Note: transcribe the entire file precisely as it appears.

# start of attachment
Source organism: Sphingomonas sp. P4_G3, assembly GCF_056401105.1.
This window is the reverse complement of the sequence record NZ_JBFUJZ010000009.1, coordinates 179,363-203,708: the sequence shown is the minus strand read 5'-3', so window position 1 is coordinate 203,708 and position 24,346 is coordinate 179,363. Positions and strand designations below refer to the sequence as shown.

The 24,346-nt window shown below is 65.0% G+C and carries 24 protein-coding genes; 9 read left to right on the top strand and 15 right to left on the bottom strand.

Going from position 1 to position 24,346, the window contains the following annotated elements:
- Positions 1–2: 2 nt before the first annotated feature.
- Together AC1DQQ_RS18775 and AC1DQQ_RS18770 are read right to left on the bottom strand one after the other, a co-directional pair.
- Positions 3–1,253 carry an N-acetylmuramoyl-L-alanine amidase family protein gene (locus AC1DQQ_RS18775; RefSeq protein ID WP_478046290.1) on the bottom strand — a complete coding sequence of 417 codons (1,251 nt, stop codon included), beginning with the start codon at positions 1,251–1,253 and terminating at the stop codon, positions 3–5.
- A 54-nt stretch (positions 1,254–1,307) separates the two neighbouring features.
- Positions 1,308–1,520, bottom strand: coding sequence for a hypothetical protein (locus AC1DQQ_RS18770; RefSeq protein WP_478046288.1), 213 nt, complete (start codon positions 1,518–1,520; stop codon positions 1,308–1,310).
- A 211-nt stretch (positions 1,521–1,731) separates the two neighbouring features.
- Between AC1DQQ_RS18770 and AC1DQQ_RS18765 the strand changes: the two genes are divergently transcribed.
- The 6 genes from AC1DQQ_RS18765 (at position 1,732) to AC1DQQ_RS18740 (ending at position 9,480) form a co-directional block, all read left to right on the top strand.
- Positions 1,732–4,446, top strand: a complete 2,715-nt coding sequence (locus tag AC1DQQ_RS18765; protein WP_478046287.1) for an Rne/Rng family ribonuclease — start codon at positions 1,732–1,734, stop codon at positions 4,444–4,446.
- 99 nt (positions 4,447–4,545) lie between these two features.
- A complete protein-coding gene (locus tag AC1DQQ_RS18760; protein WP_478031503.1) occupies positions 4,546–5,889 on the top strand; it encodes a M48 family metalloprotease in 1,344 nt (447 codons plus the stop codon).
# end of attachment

Source organism: Sphingomonas sp. P4_G3, assembly GCF_056401105.1.
This window is the reverse complement of the sequence record NZ_JBFUJZ010000009.1, coordinates 179,363-203,708: the sequence shown is the minus strand read 5'-3', so window position 1 is coordinate 203,708 and position 24,346 is coordinate 179,363. Positions and strand designations below refer to the sequence as shown.

The 24,346-nt window shown below is 65.0% G+C and carries 24 protein-coding genes; 9 read left to right on the top strand and 15 right to left on the bottom strand.

Going from position 1 to position 24,346, the window contains the following annotated elements:
- Positions 1–2: 2 nt before the first annotated feature.
- Together AC1DQQ_RS18775 and AC1DQQ_RS18770 are read right to left on the bottom strand one after the other, a co-directional pair.
- Positions 3–1,253 carry an N-acetylmuramoyl-L-alanine amidase family protein gene (locus AC1DQQ_RS18775; RefSeq protein ID WP_478046290.1) on the bottom strand — a complete coding sequence of 417 codons (1,251 nt, stop codon included), beginning with the start codon at positions 1,251–1,253 and terminating at the stop codon, positions 3–5.
- A 54-nt stretch (positions 1,254–1,307) separates the two neighbouring features.
- Positions 1,308–1,520, bottom strand: coding sequence for a hypothetical protein (locus AC1DQQ_RS18770; RefSeq protein WP_478046288.1), 213 nt, complete (start codon positions 1,518–1,520; stop codon positions 1,308–1,310).
- A 211-nt stretch (positions 1,521–1,731) separates the two neighbouring features.
- Between AC1DQQ_RS18770 and AC1DQQ_RS18765 the strand changes: the two genes are divergently transcribed.
- The 6 genes from AC1DQQ_RS18765 (at position 1,732) to AC1DQQ_RS18740 (ending at position 9,480) form a co-directional block, all read left to right on the top strand.
- Positions 1,732–4,446, top strand: a complete 2,715-nt coding sequence (locus tag AC1DQQ_RS18765; protein WP_478046287.1) for an Rne/Rng family ribonuclease — start codon at positions 1,732–1,734, stop codon at positions 4,444–4,446.
- 99 nt (positions 4,447–4,545) lie between these two features.
- A complete protein-coding gene (locus tag AC1DQQ_RS18760; protein WP_478031503.1) occupies positions 4,546–5,889 on the top strand; it encodes a M48 family metalloprotease in 1,344 nt (447 codons plus the stop codon).